By JIM WELLS
The uniquely shaped structure that is the Dean Kutz Memorial Chapel can be seen from just about any vantage point in the grandstand, standing out as it does on the backside with its singularly configured roof.
The chapel honors the jockey who died of throat cancer in 2004 after making his mark as a rider during the early years of Canterbury.
Downs. Kutz won Canterbury riding titles in 1987 and 1988.
Sunday after the $35,000 Dean Kutz Stakes, Dean’s brother Wade and sister Connie stood in the winner’s circle with the winning connections to Stachys, who had a length on Shoot It’s War at the wire.
Rider agent Richard Grunder rushed into the winner’s circle to join the picture taking ceremony. He was the first agent for Kutz at Canterbury in 1985 and the last for the rider during his illness shortened meet in 2002.
“He was a great guy. One of the best,” said Grunder. Kutz, his former agent said, kept his sense of humor even with his voicebox gone during his final meet.
The winning rider aboard Stachys was Eddie Martin, Jr., whose horse had barely a length on Shoot It’s War and Ry Eikleberry at the wire.
That made a happy man of Martin, who rode the winner in the next race as well, the $35,000 Northbound Pride Stakes.
Martin and Eikleberry finished one-two in the Northbound Pride Stakes as well, although Martin and Hunter’s Tiger Paw had to survive a claim of foul from Eikleberry and Cell Line Forever to get the first stakes win of his career for Cory Jensen.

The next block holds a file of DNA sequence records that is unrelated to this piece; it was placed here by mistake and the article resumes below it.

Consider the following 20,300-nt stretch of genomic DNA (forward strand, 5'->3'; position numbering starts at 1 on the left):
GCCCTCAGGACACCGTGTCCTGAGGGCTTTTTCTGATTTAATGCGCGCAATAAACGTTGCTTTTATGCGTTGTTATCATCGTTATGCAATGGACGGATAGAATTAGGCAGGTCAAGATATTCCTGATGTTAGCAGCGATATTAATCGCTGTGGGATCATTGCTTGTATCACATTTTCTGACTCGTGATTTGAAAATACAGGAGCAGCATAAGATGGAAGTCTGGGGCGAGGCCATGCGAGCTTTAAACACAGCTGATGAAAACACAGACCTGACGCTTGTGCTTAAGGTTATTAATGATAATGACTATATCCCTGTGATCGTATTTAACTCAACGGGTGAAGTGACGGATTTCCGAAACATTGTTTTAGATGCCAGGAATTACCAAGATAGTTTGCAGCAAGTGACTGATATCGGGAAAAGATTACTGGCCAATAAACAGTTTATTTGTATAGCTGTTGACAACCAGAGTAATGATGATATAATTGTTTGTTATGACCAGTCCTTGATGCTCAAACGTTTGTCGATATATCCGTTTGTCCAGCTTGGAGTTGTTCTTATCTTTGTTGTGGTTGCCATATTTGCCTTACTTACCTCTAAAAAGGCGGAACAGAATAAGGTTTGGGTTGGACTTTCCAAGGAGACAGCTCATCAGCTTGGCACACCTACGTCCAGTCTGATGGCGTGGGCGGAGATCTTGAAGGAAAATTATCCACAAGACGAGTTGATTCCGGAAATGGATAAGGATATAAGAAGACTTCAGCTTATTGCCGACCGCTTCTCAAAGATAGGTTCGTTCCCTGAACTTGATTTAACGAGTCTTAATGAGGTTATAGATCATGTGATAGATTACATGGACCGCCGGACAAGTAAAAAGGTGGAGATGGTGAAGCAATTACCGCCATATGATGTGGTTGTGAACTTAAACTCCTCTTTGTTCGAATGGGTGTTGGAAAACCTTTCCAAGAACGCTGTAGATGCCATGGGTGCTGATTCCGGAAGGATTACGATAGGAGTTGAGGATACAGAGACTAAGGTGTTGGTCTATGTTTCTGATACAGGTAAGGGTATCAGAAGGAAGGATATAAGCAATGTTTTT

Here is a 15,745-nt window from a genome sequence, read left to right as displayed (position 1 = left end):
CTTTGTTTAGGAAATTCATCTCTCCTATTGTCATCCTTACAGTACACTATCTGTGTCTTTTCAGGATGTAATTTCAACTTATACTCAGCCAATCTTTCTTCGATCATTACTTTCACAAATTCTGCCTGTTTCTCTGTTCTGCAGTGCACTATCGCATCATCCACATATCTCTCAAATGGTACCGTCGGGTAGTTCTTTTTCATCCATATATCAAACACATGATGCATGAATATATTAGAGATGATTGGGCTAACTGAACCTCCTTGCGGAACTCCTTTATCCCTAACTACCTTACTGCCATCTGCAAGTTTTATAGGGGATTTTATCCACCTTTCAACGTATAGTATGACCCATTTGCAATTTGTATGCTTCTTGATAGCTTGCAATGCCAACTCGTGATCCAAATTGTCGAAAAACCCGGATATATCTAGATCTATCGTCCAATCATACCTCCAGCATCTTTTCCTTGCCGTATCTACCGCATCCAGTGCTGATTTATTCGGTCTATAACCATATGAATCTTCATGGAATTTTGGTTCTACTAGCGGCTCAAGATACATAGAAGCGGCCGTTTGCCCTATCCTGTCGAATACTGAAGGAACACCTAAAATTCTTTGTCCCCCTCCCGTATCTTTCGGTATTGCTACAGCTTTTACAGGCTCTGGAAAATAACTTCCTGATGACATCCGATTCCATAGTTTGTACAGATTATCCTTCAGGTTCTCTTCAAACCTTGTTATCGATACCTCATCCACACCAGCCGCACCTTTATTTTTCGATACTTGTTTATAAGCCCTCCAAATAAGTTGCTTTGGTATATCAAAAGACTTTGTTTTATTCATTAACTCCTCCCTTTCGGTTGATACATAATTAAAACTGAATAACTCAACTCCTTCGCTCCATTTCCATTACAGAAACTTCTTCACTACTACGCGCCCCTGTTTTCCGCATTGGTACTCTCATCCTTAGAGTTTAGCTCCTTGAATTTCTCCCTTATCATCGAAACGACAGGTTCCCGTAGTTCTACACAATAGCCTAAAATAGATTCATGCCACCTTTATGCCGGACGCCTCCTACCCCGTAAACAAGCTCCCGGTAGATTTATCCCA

“I wasn’t too worried,” said Jensen, who watched the replay of the race. “I didn’t see anything to get too worried about.”
Hunter’s Tiger Paw had just demonstrated a tremendous heart, giving up the lead in deep, deep stretch only to take it back at the wire.
“She’s tough. A big heart,” said Jensen, who’s pointing her toward the Minnesota Oaks July 31 for winning owners/breeders Kris and Joel Zamzow.
The final added-money race on the card was the $15,000 Great Lakes Stakes, and Eikleberry got his stakes win aboard 1-5 favorite Kool Hand Dutch, who covered the 440 yards in :21.79.
HOSPITAL RELEASES NOLAN, PROCTOR
Two of the three riders injured in Friday night’s four-horse collision at Canterbury were out of the hospital and moving about on Sunday.
Don Proctor was on his way home to Wyoming to heal. Paul Nolan was at Canterbury, watching his colleagues race as part of the Fourth of July turnout.
“I’m beat up but I’m making it,” said Proctor. “I’m going to take the week off, go home and rest. I’ll be back about the middle of next week.”
Proctor said he decided to head home because the temptation to resume riding might be too strong if he stayed near Canterbury. “I just might want to get out there too soon,” he said.
Proctor fractured a vertebra and x-rays revealed that the two below it are “out of whack.” He said the two misaligned bones might be the result of some previous incident. Proctor hopes to be riding again in a week, two at the most.
Nolan was seated in the horsemen’s section with his wife, Sherry, on Sunday. “I’m sore and I’m a little stiff. It could have been worse,” he said. Nolan broke the transverse process in his spine. Recovery will take whatever time it takes, he said, but he is hopeful of riding by the Claiming Crown on July 24.
Canterbury Park Hall of Fame rider Scott Stevens is still hospitalized after being injured worst of all in the spill. Stevens was on the lead when his mount broke down and fell, causing two others to fall over him. He suffered broken ribs, punctured lungs, and a back injury.
Stevens was moved from ICU into his own room on Sunday.